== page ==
remember how heavy the arm of Constantine had been on the Bulgarians and how well he had defended the frontier of Thrace; they might plausibly ascribe the difference in military success to the difference in religious doctrine. It was a good opportunity for the bold to conspire; the difficulty was to discover a successor to Michael, who would support iconoclasm and who had some show of legitimate claim to the throne. The choice of the conspirators fell on the blind sons of Constantine V., who still survived in Panormos, or as it was also, and is still, called Antigoni, one of the Prince's Islands. These princes had been prominent in the reign of Constantine VI. and Irene, as repeatedly conspiring against their nephew and sister-in-law. The movement was easily suppressed, the revolutionaries escaped with a few stripes, and the blind princes were removed to the more distant island of Aphusia.' But though the iconoclasts might be disaffected, they do not seem to have provoked persecution by openly showing flagrant disrespect to holy pictures in the reigns of Nicephorus and Michael. Michael, however, would not suffer the iconoclastic propaganda which his father-in-law had allowed. He edified the people of Constantinople by forcing the iconoclastic lecturer Nicolas to make a public recantation of his error.

The Emperor and the Patriarch lost no time in annulling the decisions of those assemblies which the Studite monks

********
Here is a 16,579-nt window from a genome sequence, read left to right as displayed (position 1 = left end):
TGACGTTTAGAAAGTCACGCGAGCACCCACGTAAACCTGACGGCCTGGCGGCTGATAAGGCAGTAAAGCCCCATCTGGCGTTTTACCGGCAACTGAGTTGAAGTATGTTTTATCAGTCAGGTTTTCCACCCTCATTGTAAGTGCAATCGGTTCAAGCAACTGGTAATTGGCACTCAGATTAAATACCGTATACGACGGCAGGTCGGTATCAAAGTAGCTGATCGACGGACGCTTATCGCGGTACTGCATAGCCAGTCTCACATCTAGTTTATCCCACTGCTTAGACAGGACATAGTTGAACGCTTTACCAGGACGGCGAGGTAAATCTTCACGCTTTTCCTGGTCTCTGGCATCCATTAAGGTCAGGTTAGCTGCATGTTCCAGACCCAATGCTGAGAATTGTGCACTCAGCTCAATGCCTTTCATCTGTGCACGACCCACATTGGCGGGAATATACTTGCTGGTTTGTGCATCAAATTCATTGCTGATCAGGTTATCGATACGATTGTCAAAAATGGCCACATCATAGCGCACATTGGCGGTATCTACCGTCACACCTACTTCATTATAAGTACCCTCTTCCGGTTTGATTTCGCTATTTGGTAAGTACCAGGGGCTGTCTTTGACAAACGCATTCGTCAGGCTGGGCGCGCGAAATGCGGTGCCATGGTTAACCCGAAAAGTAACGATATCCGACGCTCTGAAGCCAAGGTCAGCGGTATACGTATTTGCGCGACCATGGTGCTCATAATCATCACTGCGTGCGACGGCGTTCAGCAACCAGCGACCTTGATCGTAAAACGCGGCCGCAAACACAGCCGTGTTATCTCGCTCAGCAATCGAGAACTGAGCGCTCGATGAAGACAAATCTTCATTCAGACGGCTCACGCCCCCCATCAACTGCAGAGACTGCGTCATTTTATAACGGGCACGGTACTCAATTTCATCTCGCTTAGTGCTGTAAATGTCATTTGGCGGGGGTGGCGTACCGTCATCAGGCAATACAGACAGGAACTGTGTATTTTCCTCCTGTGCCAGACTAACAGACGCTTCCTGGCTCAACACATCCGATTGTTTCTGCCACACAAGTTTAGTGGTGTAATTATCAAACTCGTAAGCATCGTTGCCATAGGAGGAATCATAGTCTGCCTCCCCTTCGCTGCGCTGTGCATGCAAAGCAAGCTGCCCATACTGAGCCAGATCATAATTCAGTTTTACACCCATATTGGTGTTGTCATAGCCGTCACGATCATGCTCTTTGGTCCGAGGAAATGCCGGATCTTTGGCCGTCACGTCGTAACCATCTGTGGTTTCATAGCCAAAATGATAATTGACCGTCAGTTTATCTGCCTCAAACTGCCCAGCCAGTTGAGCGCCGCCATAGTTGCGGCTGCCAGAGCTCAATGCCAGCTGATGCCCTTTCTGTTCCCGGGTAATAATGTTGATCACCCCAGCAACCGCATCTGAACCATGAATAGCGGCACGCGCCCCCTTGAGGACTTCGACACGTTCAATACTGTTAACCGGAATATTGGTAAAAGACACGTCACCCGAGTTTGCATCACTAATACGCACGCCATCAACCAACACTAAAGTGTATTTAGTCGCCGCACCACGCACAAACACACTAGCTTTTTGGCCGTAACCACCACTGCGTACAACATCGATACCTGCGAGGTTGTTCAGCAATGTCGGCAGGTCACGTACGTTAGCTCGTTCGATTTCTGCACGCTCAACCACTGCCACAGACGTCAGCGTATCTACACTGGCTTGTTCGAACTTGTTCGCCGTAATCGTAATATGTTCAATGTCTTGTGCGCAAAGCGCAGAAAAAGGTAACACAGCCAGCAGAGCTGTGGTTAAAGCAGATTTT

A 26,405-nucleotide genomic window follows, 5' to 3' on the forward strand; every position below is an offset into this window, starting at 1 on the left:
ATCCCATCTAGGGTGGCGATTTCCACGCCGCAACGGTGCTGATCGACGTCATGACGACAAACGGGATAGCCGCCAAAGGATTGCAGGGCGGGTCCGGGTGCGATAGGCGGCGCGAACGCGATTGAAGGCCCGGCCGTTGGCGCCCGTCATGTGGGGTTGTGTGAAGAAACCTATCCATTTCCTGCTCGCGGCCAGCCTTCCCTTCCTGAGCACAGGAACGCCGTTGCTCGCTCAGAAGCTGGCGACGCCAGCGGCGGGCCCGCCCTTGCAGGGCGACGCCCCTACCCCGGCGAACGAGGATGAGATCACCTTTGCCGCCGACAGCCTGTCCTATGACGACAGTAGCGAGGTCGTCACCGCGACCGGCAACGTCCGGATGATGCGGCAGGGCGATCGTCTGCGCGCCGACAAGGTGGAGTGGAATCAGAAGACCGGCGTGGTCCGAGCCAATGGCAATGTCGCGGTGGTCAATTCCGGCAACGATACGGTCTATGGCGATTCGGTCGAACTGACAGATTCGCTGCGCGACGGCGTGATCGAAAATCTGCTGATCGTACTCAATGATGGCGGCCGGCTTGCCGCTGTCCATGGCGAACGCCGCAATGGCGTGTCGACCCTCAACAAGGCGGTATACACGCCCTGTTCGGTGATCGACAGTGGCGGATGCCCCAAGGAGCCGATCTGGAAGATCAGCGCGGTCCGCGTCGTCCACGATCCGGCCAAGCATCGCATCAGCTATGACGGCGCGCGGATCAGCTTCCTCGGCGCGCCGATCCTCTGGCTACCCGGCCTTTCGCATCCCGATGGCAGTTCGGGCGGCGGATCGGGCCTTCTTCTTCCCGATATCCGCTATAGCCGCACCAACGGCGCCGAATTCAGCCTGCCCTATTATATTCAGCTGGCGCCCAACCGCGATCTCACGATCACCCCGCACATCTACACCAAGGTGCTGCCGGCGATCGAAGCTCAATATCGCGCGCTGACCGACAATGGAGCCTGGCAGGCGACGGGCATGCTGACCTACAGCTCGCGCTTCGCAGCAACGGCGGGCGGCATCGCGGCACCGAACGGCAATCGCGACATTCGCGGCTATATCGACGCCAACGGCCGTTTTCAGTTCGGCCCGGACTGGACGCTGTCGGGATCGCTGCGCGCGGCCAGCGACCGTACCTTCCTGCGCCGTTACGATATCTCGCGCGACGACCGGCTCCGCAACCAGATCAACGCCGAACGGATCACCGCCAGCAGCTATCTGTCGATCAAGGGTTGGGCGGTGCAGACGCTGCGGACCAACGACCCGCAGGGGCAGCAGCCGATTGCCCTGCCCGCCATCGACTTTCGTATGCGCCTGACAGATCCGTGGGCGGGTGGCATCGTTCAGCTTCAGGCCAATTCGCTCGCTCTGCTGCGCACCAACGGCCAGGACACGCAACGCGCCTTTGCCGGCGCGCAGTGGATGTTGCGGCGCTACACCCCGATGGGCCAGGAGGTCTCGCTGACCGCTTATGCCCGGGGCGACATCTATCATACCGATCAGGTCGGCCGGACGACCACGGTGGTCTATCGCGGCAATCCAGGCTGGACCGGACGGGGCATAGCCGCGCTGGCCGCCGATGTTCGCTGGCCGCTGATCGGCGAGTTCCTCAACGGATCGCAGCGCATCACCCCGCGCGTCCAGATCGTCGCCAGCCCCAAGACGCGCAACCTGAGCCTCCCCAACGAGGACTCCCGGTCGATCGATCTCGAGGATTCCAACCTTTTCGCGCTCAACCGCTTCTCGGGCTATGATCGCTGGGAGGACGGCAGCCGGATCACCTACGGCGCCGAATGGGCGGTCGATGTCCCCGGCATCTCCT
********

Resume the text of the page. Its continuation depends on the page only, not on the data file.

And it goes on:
stigmatised as "synods of adulterers." The notorious Joseph, who had celebrated the "adulterous" marriage, was again suspended; the Studites were recalled from exile; and the schism was healed. It might now be alleged that Nicephorus had not been in sympathy with the late Emperor's policy, and had only co-operated with him from considerations of "3 economy." But the dissensions of the Studite monks, first

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Theoph. 496. Aphusia, still so called, is one of the Proconnesian islands, apparently not the same as Ophiusa, for Diogenes of Cyzicus (Müller, F. H. G. iv. 392) distinguishes Φυσία καὶ ̓Οφιόεσσα. The other chief islands of the group are Proconnesus, Aulonia, and Kutalis; the four are described in Gedeon, Προικόννησος, 1895. Cp. Hasluck, J.H.S. xxix. 17.

2 The fact that Theophanes only records one case in Michael's reign (ib). is significant. A vagabond (éμπepl

AKTOS) hermit scraped and insulted a picture of the Mother of God, and was punished by the excision of his tongue.